Whitesburg, Kentucky — On a tight, winding mountain road in Eastern Kentucky, Mitch McConnell’s campaign bus inched slowly uphill, bearing forward at a constant speed past signs warning of falling rock and explosions from adjacent coal mines as bolder, faster drivers zoomed by.
The Pine Mountain Grill here was the fourth stop on Day One of a two-day, 10-town McConnell coal bus tour last week. To chase the big blue “Team Mitch” bus from its previous destination for 45 miles on a narrow lane of US 119 — hugging the ground when near the mountainside and worrying about turns when edging the cliff — is to understand McConnell’s approach to what is shaping up to be one of the toughest races of the Republican leader’s 30-year Senate career.
The road to victory is narrow, steep and dangerously close to explosive territory. And it runs through the coal-industry-dominant eastern half of Kentucky and counties like Knott, where McConnell stopped on his tour and where a Republican Senate candidate has not won an electrion since Reconstruction.
More than anything, though, the path to victory in a state where both McConnell and President Obama have approval ratings below 40 percent appears to involve taking a startlingly negative, partisan tone. Tough-talking television and radio ads have begun to flood the airwaves, an assault that will only grow more intense as summer turns to fall in a race whose costs are expected to top $100 million. McConnell and his Democratic opponent, Alison Lundergan Grimes, speak as if Kentucky is in the middle of a cultural Civil War. So do their surrogates, such as former president Bill Clinton, who stumped for Grimes over the course of a day in two counties last week.
“Who do they think we are? Do they think we’re not very intelligent down here?,” McConnell asked the crowd in Corbin, repeating the questions in a stump speech throughout the day.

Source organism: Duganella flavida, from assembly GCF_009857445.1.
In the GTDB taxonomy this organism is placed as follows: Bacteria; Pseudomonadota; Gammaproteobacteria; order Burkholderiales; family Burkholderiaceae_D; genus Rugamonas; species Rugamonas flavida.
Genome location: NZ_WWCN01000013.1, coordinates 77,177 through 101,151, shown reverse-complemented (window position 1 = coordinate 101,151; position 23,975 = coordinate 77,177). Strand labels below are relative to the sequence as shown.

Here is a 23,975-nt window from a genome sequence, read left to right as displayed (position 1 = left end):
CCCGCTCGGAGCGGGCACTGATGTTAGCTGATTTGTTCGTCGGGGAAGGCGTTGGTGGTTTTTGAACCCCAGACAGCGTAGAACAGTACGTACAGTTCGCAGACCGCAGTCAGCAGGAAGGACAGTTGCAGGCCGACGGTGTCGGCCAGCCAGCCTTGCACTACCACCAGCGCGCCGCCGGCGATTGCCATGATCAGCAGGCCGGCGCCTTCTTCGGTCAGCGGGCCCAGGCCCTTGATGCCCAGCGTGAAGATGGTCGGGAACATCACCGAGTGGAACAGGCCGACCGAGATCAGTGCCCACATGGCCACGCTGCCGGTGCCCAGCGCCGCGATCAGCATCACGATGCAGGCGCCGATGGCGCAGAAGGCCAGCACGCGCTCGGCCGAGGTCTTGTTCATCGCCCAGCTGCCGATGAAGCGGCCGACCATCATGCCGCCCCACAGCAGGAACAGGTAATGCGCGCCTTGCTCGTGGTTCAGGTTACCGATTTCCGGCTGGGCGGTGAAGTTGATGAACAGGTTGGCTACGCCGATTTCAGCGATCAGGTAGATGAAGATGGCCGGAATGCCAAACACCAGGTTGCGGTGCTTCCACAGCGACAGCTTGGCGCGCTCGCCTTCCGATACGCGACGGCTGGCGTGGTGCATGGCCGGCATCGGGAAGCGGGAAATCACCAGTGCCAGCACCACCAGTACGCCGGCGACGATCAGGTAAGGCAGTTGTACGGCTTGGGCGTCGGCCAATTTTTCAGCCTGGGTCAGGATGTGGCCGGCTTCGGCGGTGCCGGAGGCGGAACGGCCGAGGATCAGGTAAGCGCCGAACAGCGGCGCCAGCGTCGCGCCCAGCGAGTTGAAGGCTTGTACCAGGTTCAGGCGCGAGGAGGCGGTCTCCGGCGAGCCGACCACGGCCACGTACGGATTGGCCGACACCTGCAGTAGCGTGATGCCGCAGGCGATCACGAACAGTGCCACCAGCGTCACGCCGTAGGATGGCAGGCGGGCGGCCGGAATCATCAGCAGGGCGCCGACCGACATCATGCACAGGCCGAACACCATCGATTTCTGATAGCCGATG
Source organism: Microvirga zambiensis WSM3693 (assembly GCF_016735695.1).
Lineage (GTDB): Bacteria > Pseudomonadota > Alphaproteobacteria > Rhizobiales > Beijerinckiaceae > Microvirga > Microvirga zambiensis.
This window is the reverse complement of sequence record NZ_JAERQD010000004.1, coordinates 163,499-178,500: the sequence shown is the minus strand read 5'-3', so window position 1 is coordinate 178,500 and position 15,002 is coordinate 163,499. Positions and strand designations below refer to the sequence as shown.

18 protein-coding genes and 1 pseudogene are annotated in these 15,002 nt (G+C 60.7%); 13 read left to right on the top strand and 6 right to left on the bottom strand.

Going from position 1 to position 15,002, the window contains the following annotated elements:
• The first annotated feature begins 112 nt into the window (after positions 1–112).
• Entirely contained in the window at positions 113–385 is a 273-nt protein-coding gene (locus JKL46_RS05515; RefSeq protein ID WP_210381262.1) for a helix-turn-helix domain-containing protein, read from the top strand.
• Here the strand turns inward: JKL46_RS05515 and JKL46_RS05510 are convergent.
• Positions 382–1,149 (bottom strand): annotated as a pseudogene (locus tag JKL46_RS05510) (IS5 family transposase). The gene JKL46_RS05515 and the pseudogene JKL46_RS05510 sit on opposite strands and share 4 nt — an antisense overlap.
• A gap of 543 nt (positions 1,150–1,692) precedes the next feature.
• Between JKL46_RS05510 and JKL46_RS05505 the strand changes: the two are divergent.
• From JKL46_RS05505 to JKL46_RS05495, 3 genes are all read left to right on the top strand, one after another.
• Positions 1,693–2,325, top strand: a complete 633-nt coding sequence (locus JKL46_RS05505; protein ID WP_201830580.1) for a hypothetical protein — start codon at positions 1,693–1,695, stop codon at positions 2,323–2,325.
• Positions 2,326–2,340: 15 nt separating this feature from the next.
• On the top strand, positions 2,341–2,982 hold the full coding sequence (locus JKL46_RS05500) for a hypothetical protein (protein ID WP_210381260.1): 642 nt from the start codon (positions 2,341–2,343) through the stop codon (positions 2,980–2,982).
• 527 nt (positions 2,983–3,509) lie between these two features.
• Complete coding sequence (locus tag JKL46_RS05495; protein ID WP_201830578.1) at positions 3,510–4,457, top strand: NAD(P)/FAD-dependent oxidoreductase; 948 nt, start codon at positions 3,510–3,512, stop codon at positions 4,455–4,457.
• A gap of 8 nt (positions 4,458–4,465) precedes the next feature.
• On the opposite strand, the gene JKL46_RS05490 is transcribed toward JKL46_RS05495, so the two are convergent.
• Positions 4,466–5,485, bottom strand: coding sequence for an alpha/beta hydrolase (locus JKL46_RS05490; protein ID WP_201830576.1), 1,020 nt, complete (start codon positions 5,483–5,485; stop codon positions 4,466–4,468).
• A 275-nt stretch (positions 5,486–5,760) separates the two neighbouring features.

“Do they think we don’t know that the EPA building is named after Bill Clinton? Do they think we don’t know that Bill Clinton widely applauded these new regulations that are killing the coal industry?” McConnell jabbed at Grimes’ surrogate, one of the last nationally successful Southern Democrats.
“Do they think we’re not smart enough to figure this out? Who do they think we are? These people are against everything we stand for. They’re against our way of life, and we’re going to stop ‘em!” McConnell declared.
If McConnell’s staged incredulousness sounded familiar, it’s because less than 24 hours earlier, Clinton had accused Republicans of treating voters of the Bluegrass state as if they were stupid.
“The first thing I thought was, that man thinks that Kentucky has stopped teaching arithmetic,” Clinton told donors in Lexington. “Because the White House changes every four years, and it’ll change in two years, and this is a six-year job. He’s actually hoping that everybody will check their brain at the door and forget you’re hiring somebody to do something for the next six years that he has not done for the last 30.“ Clinton repeated the identical thought in Hazard later that day.